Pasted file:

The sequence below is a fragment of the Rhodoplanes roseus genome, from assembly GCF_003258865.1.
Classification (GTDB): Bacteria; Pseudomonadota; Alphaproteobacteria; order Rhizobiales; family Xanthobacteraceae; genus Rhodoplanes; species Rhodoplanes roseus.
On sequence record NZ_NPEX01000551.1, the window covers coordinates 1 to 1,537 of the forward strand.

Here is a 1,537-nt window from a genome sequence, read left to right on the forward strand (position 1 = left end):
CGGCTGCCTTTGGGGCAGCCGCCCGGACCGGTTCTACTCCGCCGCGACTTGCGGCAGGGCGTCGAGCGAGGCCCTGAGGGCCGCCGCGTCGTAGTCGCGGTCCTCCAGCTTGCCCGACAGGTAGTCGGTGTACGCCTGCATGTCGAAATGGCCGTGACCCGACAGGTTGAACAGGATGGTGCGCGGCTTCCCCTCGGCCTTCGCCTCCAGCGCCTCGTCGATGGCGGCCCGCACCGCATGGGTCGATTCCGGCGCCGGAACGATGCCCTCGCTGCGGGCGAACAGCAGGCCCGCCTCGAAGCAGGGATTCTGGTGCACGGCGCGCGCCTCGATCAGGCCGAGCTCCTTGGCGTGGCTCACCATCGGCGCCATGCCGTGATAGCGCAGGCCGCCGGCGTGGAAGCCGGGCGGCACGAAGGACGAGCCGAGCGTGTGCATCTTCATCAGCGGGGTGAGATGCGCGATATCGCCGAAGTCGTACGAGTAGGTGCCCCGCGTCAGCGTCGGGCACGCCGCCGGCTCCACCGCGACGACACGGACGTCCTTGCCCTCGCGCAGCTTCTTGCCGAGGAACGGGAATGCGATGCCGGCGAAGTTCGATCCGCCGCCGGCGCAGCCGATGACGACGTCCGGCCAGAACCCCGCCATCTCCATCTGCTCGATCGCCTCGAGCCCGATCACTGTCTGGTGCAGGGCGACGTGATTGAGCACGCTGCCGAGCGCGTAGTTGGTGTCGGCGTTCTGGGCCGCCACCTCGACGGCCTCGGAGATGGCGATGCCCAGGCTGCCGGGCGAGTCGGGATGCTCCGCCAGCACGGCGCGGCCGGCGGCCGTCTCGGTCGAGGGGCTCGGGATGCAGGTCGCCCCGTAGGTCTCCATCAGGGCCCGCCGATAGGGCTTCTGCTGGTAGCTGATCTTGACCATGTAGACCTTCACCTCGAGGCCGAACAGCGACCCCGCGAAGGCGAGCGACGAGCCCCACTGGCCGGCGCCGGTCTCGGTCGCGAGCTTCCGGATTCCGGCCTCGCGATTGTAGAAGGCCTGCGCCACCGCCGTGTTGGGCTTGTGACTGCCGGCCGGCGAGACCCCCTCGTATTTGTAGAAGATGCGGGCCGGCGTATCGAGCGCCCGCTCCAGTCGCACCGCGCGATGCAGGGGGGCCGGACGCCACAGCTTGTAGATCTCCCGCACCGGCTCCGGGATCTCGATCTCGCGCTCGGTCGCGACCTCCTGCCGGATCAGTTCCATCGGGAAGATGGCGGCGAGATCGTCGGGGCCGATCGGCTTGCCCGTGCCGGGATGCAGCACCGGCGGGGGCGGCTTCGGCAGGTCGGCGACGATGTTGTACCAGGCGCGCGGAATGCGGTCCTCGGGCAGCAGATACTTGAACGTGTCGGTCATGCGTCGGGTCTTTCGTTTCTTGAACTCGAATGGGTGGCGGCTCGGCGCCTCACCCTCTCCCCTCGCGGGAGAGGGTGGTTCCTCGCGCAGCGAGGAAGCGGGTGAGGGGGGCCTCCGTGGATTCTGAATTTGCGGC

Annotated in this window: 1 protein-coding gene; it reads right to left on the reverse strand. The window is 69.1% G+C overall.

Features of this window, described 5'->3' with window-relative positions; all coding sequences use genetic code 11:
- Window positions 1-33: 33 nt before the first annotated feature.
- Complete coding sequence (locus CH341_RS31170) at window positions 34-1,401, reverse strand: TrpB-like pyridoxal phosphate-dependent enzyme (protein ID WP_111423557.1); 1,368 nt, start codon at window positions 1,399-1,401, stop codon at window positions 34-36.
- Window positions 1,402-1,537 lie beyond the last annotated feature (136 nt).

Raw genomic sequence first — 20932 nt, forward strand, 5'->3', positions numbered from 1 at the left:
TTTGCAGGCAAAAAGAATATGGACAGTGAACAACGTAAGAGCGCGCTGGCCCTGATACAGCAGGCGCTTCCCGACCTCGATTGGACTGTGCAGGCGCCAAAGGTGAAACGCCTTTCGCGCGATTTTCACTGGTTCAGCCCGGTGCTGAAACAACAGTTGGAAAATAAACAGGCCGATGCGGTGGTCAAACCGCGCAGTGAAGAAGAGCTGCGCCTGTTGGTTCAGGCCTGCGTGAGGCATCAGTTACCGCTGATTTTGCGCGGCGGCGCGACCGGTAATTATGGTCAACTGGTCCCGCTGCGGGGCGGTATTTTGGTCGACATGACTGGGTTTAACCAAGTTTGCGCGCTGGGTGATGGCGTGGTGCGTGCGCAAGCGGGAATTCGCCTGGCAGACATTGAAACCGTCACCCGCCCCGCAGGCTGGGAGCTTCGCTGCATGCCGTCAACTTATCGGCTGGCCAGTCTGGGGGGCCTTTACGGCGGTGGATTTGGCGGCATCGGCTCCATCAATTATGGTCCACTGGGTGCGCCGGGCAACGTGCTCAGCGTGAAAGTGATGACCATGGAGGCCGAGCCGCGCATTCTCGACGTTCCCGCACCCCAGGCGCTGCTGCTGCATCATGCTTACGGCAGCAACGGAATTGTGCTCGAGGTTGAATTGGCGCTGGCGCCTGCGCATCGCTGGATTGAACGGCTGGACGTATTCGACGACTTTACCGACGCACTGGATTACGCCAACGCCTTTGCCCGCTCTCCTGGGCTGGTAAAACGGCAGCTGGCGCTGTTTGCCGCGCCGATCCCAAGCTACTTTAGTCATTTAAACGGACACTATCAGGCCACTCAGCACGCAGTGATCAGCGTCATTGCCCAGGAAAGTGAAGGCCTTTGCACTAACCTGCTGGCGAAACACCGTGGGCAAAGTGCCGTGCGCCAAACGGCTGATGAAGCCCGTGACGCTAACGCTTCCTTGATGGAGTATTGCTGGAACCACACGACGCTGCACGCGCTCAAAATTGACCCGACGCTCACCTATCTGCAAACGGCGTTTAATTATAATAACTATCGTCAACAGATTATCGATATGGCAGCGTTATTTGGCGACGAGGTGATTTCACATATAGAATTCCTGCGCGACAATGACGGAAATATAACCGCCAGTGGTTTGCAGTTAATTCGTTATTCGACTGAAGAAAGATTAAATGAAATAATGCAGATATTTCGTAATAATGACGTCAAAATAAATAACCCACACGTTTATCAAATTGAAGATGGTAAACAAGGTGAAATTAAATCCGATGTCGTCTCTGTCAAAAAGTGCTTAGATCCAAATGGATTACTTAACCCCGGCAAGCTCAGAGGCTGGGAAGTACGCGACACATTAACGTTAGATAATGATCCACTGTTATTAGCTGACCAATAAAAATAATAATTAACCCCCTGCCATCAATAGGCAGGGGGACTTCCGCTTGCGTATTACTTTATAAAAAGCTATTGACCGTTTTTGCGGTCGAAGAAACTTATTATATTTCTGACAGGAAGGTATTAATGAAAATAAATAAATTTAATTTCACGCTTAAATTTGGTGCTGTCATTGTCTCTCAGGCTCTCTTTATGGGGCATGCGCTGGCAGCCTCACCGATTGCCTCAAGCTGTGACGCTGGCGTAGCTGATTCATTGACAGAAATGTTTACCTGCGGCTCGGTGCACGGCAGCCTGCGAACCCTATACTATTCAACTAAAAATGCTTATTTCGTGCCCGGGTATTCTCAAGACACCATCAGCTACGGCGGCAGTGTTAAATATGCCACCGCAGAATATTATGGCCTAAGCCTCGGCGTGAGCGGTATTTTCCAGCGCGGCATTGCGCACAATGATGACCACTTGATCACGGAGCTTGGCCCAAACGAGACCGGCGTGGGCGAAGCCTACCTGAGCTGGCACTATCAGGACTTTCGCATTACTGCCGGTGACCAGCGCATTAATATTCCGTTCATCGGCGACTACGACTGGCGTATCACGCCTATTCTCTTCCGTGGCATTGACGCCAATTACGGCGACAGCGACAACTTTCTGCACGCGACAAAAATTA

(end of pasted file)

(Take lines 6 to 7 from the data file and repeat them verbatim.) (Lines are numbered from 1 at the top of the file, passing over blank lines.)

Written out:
Annotated in this window: 1 protein-coding gene; it reads right to left on the reverse strand. The window is 69.1% G+C overall.

Features of this window, described 5'->3' with window-relative positions; all coding sequences use genetic code 11: